Fisher said hospitals' shrinking margins and slowed admissions growth so far aren't being felt in the finances of the AHA, which represents about 5,000 hospitals and health systems.
With the goal of improving efficiency, the AHA decided to close its Center for Healthcare Governance, an office that supported hospital trustees through education, conferences, a publication and other services, writing off $1.7 million to do so. The association determined it would be more economical to integrate trustee services into programming that supports its broader membership, AHA Chairwoman Nancy Howell Agee said.
"We were providing really excellent services to trustees, but it reached a fairly small group," she said. "We thought it would make more sense to incorporate that and really retool it so we make it an ongoing part of the AHA's general activities. We're actually seeing a much broader reach as a result."
The center, which existed for 10 years, served about 200 members. Only one of the four full-time-equivalent staff members who worked there is still with the AHA.
America's Essential Hospitals, which represents primarily safety net hospitals, saw a nearly 13% spike in dues revenue from 2015 to 2016, the most recent year for which tax forms are available. The group declined to comment.
The Federation of American Hospitals, which represents for-profit hospitals, and the Catholic Health Association both saw their dues revenue jump 4.3% from 2016 to 2017. The FAH declined to comment, and the CAH attributed the increased dues revenue to its members' higher expenses, which determine membership prices.
The National Association for Behavioral Healthcare managed to grow its due revenue in recent years by diversifying its membership, especially adding more addiction treatment providers. The group changed its name in March from the National Association of Psychiatric Health Systems to better represent all sectors of the industry, said Mark Covall, NABH's CEO.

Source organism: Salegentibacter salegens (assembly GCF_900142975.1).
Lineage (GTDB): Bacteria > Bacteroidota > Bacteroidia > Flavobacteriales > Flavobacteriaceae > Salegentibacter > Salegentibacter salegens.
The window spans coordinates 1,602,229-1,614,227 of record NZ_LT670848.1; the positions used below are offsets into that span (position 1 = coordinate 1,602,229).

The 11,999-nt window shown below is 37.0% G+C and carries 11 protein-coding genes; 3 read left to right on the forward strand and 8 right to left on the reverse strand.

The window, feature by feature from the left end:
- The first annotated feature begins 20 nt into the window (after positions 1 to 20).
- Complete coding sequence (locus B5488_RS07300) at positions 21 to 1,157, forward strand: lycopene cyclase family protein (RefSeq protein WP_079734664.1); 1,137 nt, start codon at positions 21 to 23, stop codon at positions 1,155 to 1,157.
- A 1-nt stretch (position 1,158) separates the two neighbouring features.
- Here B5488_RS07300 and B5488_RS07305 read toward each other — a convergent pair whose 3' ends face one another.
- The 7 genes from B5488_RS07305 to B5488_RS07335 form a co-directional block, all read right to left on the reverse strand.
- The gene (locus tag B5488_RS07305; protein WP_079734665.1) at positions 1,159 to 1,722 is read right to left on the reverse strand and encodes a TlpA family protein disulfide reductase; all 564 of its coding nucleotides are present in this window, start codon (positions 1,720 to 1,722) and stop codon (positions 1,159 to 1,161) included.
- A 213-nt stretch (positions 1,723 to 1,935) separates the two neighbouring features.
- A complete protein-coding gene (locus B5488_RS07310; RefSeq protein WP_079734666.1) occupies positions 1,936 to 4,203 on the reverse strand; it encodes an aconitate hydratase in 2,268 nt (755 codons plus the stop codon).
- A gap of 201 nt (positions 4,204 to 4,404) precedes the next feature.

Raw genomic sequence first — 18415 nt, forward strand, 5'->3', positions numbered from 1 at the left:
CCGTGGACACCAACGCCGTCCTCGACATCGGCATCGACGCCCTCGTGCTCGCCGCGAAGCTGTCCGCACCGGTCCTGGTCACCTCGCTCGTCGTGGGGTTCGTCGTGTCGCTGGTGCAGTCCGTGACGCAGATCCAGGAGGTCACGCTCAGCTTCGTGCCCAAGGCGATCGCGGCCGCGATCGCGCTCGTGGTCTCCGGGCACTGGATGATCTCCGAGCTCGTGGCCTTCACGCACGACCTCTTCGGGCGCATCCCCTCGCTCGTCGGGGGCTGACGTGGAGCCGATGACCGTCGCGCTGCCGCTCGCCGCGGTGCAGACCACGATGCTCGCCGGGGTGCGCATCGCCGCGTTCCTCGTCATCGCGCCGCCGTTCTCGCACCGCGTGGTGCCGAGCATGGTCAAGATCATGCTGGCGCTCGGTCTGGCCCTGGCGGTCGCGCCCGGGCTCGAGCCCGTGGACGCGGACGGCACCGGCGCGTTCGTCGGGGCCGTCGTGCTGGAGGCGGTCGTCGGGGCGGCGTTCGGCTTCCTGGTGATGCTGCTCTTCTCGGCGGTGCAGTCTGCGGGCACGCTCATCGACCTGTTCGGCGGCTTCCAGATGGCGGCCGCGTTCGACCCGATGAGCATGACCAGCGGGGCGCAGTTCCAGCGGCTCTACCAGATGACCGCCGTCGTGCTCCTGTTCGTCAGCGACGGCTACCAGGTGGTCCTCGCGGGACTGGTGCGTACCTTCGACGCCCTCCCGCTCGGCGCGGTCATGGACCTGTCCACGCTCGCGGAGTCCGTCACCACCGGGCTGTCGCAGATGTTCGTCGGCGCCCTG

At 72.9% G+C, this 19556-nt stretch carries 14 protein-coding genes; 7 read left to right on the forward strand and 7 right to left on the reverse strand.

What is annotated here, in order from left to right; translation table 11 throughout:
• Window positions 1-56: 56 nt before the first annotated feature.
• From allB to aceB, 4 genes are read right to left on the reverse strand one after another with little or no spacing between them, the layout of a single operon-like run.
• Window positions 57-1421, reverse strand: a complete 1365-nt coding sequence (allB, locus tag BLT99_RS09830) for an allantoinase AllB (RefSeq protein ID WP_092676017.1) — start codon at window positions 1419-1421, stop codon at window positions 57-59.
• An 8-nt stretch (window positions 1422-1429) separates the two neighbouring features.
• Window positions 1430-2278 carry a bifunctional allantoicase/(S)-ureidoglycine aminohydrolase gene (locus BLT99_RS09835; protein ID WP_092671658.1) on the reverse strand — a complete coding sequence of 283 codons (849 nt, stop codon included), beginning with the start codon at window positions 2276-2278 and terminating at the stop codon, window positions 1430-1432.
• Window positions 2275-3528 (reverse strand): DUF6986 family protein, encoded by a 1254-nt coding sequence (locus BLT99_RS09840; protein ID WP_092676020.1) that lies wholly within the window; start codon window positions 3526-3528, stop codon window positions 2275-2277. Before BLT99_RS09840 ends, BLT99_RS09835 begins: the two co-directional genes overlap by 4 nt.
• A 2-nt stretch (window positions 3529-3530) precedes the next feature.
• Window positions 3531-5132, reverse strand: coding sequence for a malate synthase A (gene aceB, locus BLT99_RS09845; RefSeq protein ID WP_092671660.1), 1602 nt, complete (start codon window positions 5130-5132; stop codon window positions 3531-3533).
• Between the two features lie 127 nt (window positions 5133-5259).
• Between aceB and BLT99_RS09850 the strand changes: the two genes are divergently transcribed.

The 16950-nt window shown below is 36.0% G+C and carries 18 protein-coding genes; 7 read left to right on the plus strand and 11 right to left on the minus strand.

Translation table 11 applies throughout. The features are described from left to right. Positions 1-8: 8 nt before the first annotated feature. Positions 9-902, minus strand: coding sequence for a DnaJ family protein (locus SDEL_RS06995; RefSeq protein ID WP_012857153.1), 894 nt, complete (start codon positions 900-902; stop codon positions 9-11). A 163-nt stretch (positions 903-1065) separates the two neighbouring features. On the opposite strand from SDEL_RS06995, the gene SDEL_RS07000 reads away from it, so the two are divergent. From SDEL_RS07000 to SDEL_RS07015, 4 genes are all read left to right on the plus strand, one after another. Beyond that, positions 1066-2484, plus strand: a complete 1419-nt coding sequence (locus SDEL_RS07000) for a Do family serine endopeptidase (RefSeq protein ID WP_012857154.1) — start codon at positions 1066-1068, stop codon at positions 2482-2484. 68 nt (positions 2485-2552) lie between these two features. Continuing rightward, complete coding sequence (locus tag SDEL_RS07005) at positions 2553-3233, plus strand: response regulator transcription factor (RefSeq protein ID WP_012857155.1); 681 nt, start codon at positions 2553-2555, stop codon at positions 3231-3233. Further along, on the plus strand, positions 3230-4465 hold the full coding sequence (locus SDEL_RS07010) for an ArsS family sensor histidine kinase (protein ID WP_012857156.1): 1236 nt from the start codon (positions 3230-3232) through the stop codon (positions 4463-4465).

Companies and organizations in industries that are challenged expect their corresponding association to be as lean as possible, said Graham, of the American Society of Association Executives. The exception is if the organization has convinced its members that it can improve their margins through advocacy work or an information campaign, he said.
Both the AMA and AHA drew profit that was 8% of their total revenue in 2017: $26.4 million and $11.2 million, respectively.
The American Society of Association Executives doesn't advise members on profit, but Graham said the more profit associations make, the less dues members are generally willing to pay.
"Profit is not necessarily something that people strive for," he said.
The AMA spokesman attributed the group's profit in 2017 to more revenue from royalties and journal site licensing.
The AHA's Fisher said the association's goal is simply to have a strong organization while also giving members what they need.
"Our No. 1 priority is to service our members," she said, "certainly not to make a profit."